The problem is that “empty drawing” is too nebulous. No drawing is completely empty, and in any case, even drawings with no visible geometry can be far from empty. What I really want to test is whether the problem occurs with a drawing that is as nearly empty as possible. To achieve that, I ask the customer to perform the test on “a new drawing created from scratch, with no template”.

New file with no template

The extra “no template” instruction is necessary because just creating a new drawing will bring in any flotsam and jetsam saved in the default template drawing, which could affect the results.

[Side note: it is my experience that many template drawings contain a lot of invisible junk that does nothing but slow things down. If you’re curious about your own templates, open them and use my shareware SuperPurge tool to see what all they contain. You may be surprised.]

If the steps for reproducing the problem are such that they require some visible geometry, I ask the customer to draw a unit circle at the origin in a new “no template” drawing.

If the problem still occurs in a minimal drawing, then it is not drawing-specific; otherwise the next step is to divide and conquer the drawing to narrow things down further.

The art of simplifying the problem

One of the most important skills in resolving technical problems is not problem solving, but problem definition. Stripping a problem down to its essence often makes the solution obvious. I think this is generally true, but especially true in my experience with software tech support and tracking down software bugs.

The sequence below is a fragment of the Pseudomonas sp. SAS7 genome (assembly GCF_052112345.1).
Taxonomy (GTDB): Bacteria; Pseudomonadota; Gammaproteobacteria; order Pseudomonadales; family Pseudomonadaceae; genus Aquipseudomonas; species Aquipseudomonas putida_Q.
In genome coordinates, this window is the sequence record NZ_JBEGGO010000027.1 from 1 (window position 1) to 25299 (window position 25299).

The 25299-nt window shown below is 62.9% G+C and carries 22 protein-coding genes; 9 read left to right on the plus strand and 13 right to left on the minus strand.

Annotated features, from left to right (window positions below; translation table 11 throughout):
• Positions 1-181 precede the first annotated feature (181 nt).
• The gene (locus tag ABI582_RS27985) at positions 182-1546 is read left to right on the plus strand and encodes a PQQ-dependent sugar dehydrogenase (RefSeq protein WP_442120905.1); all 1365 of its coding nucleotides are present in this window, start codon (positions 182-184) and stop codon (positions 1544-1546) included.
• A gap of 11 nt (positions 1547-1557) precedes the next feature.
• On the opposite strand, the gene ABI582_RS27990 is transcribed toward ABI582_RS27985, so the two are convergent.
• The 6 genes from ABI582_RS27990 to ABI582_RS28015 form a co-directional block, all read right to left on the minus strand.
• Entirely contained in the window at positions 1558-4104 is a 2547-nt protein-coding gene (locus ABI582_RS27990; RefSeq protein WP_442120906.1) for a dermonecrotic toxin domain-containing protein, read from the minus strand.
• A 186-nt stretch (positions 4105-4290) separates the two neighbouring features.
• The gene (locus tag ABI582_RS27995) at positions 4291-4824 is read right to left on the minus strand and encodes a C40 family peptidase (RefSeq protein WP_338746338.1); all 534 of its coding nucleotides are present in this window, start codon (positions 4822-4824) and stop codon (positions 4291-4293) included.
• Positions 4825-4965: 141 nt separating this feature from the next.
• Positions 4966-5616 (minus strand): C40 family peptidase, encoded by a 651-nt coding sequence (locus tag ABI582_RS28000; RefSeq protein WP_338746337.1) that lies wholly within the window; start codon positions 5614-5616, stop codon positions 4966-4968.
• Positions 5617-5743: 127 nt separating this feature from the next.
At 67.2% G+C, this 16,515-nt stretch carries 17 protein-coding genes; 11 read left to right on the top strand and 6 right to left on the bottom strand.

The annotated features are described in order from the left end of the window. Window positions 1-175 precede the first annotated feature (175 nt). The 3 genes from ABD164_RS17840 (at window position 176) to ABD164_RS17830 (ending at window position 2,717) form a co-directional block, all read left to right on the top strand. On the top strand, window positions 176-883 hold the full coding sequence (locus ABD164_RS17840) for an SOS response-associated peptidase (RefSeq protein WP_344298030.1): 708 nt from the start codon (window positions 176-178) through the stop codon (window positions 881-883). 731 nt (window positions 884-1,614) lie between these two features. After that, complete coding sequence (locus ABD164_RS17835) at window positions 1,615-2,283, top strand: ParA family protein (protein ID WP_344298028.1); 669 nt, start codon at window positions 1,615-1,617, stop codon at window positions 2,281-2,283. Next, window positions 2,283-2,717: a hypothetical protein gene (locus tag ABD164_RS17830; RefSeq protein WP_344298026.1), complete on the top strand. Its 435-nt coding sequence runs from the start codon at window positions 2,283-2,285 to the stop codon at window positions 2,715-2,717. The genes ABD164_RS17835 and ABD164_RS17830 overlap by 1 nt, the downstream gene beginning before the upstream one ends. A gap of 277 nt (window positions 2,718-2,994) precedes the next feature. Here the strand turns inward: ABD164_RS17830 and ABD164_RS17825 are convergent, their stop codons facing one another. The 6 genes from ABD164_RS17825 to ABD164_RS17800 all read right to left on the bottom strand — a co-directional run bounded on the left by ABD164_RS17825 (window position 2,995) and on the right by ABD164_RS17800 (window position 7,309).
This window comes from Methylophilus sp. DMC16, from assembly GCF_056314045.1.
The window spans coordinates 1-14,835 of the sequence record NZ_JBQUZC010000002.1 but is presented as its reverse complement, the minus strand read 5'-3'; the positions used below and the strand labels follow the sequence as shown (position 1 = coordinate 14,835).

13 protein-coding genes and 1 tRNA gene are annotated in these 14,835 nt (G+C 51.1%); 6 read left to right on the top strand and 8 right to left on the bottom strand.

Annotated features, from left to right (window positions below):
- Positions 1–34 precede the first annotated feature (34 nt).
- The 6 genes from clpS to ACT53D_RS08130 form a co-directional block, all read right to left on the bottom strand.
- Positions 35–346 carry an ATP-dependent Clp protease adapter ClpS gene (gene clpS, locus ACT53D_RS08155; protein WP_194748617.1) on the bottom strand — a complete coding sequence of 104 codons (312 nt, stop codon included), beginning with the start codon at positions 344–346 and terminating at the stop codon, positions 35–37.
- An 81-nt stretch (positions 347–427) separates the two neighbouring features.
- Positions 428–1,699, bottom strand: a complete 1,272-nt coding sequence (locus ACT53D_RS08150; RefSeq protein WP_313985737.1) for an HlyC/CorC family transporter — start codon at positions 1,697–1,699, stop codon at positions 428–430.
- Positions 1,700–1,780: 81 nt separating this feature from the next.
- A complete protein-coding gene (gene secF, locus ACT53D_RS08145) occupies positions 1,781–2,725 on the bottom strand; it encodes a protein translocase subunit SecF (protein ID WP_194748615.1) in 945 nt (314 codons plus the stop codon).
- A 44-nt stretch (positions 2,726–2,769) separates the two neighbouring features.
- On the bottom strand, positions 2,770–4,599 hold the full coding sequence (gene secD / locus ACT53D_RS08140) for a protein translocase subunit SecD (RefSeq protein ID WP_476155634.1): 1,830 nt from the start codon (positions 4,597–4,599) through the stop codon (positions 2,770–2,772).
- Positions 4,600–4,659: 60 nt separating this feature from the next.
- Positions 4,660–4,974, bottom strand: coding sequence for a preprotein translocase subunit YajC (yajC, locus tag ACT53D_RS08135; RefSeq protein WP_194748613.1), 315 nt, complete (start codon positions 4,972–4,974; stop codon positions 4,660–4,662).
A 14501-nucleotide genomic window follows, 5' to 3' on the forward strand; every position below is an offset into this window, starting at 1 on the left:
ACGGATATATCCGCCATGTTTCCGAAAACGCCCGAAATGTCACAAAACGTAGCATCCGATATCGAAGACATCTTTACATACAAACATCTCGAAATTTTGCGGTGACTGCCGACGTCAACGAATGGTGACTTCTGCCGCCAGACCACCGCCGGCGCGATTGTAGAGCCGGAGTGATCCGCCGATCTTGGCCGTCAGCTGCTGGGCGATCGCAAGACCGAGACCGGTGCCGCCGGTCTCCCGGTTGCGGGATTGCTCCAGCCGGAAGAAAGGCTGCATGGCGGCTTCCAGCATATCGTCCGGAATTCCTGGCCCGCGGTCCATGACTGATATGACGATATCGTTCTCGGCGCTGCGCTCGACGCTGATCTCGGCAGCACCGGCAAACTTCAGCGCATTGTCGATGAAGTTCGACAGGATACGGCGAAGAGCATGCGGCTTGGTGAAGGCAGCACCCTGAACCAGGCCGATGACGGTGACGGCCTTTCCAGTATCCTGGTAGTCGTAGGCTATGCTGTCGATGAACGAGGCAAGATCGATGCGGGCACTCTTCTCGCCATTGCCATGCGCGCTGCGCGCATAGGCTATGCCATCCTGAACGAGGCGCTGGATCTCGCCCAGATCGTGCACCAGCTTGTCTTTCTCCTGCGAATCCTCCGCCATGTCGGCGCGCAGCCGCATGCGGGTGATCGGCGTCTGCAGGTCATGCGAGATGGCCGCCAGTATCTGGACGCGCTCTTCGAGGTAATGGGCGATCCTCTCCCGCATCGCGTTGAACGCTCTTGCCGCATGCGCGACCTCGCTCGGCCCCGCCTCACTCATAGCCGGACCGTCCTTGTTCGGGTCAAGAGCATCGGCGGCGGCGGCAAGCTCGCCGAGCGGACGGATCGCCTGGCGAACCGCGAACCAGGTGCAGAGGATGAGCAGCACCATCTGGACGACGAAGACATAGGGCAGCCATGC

The first stage in problem simplification is to document a set of steps that consistently reproduces the problem. These steps must be detailed enough so that someone else can use them to reproduce the problem, including a description of exactly what the problem is. Often this is the most difficult step, either because the problem doesn’t happen consistently, or because the problem description lacks detail.

The second stage is to try eliminating unnecessary steps with the goal of determining the bare minimum steps needed to reproduce the problem. If the problem is drawing-specific, this stage includes stripping everything out of the drawing except the bare minimum needed. This is often very time consuming, but almost always a worthwhile investment because it can eliminate a lot of potential dead ends in tracking down the ultimate cause. Often, this stage requires some trial and error.

The third stage is determining the exact cause and source of the problem. In my experience, even problems that at first appear very complicated can almost always be boiled down to just a few steps with a minimal amount of data.

Finally, in stage four the problem has to be solved, of course!

In future posts, I’ll share some tips and techniques that I use to simplify software problems.